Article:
Rubenstein: Now is the ‘best time to invest in emerging markets’

Lower returns in recent years have caused investors to pull back, leaving these regions ripe for investment, the Carlyle co-founder said.

It’s a good time to invest in emerging markets, according to Carlyle Group co-founder and co-executive chairman David Rubenstein.

Speaking at the IFC’s 21st Annual Global Private Equity Conference in Washington, DC on 15 May, Rubenstein said “the bloom is off the rose” for emerging markets. Returns have not exceeded those of funds in developed economies, making investors question why they would take on the higher risks associated with them, in turn causing capital to pull away.

That is the “best time to invest in emerging markets,” Rubenstein said.

It has been difficult to raise an emerging markets fund in the last three or four years, but the worst is probably behind these markets in terms of commodity price declines, concerns about corruption, accounting issues, finding good deals and financing challenges, according to Rubenstein.

David Rubenstein

Only 17 percent of all private equity capital raised is invested in emerging markets. Considering that 55 percent of the world’s GDP is in these markets, it is only a matter of time before more capital will flow into them, he noted.

Rubenstein is putting his money where his mouth is – both on a personal level and through Carlyle.

The firm is reportedly raising capital for its second Africa fund, according to Private Equity International sister publication Buyouts. In addition, some of Rubenstein’s personal money is flowing into emerging markets through his family office, Declaration Capital.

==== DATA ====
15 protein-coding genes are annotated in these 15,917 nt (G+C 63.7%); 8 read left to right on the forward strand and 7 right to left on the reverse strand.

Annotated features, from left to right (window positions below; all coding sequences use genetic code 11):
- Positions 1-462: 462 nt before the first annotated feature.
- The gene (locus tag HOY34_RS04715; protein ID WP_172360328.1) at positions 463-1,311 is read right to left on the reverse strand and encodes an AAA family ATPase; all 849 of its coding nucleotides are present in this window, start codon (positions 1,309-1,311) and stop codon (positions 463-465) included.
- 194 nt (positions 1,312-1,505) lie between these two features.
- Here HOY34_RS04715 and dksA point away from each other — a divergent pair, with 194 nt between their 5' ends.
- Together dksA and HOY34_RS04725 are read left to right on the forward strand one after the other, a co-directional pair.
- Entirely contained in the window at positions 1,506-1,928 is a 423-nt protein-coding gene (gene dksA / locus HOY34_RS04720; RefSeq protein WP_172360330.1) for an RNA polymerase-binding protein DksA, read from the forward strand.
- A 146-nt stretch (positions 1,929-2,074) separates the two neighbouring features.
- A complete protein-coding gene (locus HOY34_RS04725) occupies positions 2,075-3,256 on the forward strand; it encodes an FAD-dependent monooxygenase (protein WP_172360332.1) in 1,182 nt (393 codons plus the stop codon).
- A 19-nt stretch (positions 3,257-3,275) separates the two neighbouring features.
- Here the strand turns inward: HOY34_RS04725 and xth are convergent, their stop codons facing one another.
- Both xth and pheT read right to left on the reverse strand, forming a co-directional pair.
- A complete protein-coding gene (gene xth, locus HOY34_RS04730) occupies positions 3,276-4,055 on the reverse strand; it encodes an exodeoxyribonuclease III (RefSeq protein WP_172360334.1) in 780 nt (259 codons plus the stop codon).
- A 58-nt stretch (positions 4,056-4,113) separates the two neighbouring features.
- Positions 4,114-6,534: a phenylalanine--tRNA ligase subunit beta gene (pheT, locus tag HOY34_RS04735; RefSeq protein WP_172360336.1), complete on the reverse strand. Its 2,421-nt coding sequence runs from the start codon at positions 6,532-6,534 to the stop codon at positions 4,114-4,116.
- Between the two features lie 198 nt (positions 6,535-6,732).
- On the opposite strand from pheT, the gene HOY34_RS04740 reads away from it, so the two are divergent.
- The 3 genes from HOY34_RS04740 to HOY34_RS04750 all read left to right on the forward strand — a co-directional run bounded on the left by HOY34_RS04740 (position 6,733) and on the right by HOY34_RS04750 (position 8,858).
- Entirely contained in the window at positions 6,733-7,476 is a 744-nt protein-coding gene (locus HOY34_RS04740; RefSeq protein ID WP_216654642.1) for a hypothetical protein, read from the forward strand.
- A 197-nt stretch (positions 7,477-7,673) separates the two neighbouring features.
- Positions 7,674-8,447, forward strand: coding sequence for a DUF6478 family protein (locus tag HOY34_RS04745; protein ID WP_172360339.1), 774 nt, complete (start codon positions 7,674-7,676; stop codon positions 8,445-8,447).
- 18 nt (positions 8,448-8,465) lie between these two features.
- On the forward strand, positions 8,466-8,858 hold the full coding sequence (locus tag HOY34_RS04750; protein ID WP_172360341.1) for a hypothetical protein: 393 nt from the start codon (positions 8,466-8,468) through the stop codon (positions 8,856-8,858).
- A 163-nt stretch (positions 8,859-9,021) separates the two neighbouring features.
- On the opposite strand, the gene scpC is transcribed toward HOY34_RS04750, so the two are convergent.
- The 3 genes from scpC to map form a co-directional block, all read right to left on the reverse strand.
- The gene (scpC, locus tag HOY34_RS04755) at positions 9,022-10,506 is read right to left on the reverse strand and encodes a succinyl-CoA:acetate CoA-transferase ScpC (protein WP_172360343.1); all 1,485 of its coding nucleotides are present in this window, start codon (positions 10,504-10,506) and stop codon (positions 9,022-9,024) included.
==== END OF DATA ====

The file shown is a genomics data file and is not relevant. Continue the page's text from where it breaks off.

Family offices have a greater appetite for emerging markets, Rubenstein explained. For one, they are not bound by fiduciary obligations, as public pension systems are. Additionally, most family offices were started by entrepreneurs who have larger risk appetites.

Rubenstein told delegates that private equity has continued to perform well, outperforming the public markets indices by between 300 and 600 basis points over the last 30 years.

While the last financial crisis drove several hedge funds out of business, private equity firms by-and-large held on to their investments, bought back debt at a discount, invested more equity and consequently came away with “pretty good” returns, he said.

“As a recession hedge, private equity is expected to do reasonably well.”

However, he said investors have lowered their return expectations from 20 percent to 15 or 16 percent. Private equity firms are adding talent to their skill base, and those return expectations are “not unrealistic” to achieve.